Two California poker players have won their longstanding battle with the state of Iowa after they had their bankrolls confiscated during a warrantless search by two state troopers in 2013.
William “Bart” Davis and John Newmerzhycky claimed that $100,020 was seized unlawfully from the trunk of their car under the controversial civil forfeiture scheme, which allows law enforcement to confiscate cash and property from detainees without the need for a warrant or criminal charge.
On Monday, the very day the state agreed to settle the lawsuit by returning 90 percent of the funds to the players, plus $60,000 in damages, it also announced it would disband its Iowa Drug Interdiction Team, which oversees the state’s civil forfeiture scheme. The Iowa Attorney General’s office declined to say whether the two decisions were related.
Until the 1980s, civil forfeiture was used almost exclusively to target convicted drug kingpins. But the broadening of its scope over the past 30 years has led many critics to claim the system is being abused to generate profits for law enforcement agencies and that officers are incentivized to confiscate cash under circumstances that possibly violate the constitution.
Long Battle to Clear Names
In April 2013, Davis and Newmerzhycky were driving through Iowa along the Interstate 80 when they were pulled over by officers Justin Simmons and Eric VanderWiel, ostensibly for failing to signal as they changed lanes, although video surveillance in the patrol car later showed that this was not the case.
Along with the cash in the trunk, which was essentially the entirety of the players’ bankrolls, they found a tiny amount of marijuana (0.001 grams), although both men were medical marijuana cardholders in their home state of California.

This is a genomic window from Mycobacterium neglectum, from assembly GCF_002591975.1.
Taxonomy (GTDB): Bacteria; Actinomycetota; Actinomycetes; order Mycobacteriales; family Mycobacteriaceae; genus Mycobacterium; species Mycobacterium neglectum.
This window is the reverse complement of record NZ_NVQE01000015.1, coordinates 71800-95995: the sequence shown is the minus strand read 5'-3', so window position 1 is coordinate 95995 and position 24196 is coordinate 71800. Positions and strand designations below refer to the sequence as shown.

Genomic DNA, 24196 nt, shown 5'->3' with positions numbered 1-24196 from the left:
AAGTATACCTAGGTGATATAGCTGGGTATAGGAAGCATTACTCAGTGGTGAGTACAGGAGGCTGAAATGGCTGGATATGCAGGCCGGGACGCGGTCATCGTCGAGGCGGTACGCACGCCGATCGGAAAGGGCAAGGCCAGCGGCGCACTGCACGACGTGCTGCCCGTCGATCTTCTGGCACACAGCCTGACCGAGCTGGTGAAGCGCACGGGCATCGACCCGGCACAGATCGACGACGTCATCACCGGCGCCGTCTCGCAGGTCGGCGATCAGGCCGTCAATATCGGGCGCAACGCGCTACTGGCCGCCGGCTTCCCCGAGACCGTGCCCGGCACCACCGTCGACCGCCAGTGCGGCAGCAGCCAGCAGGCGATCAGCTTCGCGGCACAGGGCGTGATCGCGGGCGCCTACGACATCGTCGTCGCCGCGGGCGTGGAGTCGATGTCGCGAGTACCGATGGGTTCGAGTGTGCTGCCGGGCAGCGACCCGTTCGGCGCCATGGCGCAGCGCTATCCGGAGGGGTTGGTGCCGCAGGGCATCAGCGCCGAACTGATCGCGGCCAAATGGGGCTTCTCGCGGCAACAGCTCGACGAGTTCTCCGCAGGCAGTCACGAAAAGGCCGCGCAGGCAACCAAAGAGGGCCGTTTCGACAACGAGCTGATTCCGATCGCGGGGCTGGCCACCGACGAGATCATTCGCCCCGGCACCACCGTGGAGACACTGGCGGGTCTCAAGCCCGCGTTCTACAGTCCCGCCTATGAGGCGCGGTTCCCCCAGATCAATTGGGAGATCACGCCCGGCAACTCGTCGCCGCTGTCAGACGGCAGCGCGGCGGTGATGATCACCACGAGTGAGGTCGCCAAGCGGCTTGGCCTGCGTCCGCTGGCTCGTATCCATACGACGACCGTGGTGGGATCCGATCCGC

As a result, the players were hit with felony charges and their bank accounts frozen. In the ensuing expensive and protracted battle to clear their names Newmerzhycky suffered a stroke, brought on, he believes, by the stress of the situation.
Pushing Constitutional Boundaries
“Those Iowa cops pretty much put an end to [poker] and ruined my life I had people willing to back me at the time, but after this happened that was all off the table,” Newmerzhycky later told Card Player Magazine. “Basically, I had to move out of my house and be homeless for a while because I couldn’t pay my mortgage.”
Glen Downey, the attorney for the two gamblers, said he believes the settlement of his clients’ lawsuit and the disbanding of the Drug Interdiction Team were no coincidence.
“The true importance of this lawsuit was that it forced the state of Iowa to re-examine its decades-long practice of pushing the constitutional boundaries of the state’s civil asset forfeiture law and to disband the Iowa Drug Interdiction Team.”